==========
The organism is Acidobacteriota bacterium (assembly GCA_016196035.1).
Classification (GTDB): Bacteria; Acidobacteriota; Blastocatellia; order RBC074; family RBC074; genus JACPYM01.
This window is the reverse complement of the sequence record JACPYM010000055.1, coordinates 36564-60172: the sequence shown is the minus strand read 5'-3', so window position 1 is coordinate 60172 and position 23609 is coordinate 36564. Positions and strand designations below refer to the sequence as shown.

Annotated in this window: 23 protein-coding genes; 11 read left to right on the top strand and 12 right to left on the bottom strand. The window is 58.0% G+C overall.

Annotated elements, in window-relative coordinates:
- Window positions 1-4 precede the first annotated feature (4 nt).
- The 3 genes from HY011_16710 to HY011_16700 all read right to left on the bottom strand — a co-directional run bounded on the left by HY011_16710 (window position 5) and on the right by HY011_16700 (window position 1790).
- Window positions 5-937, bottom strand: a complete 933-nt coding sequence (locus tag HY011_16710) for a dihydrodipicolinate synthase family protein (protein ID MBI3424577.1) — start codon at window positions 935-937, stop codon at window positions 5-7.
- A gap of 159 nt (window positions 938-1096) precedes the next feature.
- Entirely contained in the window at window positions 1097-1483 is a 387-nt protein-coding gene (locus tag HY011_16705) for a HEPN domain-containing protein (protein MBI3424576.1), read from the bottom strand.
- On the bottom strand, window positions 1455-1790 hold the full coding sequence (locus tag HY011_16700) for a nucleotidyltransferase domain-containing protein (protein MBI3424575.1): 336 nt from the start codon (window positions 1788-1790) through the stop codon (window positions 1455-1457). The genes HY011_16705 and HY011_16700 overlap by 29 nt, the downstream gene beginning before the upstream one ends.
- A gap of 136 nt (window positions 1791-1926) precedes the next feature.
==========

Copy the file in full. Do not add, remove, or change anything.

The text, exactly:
The organism is Acidobacteriota bacterium (assembly GCA_016196035.1).
Classification (GTDB): Bacteria; Acidobacteriota; Blastocatellia; order RBC074; family RBC074; genus JACPYM01.
This window is the reverse complement of the sequence record JACPYM010000055.1, coordinates 36564-60172: the sequence shown is the minus strand read 5'-3', so window position 1 is coordinate 60172 and position 23609 is coordinate 36564. Positions and strand designations below refer to the sequence as shown.

Annotated in this window: 23 protein-coding genes; 11 read left to right on the top strand and 12 right to left on the bottom strand. The window is 58.0% G+C overall.

Annotated elements, in window-relative coordinates:
- Window positions 1-4 precede the first annotated feature (4 nt).
- The 3 genes from HY011_16710 to HY011_16700 all read right to left on the bottom strand — a co-directional run bounded on the left by HY011_16710 (window position 5) and on the right by HY011_16700 (window position 1790).
- Window positions 5-937, bottom strand: a complete 933-nt coding sequence (locus tag HY011_16710) for a dihydrodipicolinate synthase family protein (protein ID MBI3424577.1) — start codon at window positions 935-937, stop codon at window positions 5-7.
- A gap of 159 nt (window positions 938-1096) precedes the next feature.
- Entirely contained in the window at window positions 1097-1483 is a 387-nt protein-coding gene (locus tag HY011_16705) for a HEPN domain-containing protein (protein MBI3424576.1), read from the bottom strand.
- On the bottom strand, window positions 1455-1790 hold the full coding sequence (locus tag HY011_16700) for a nucleotidyltransferase domain-containing protein (protein MBI3424575.1): 336 nt from the start codon (window positions 1788-1790) through the stop codon (window positions 1455-1457). The genes HY011_16705 and HY011_16700 overlap by 29 nt, the downstream gene beginning before the upstream one ends.
- A gap of 136 nt (window positions 1791-1926) precedes the next feature.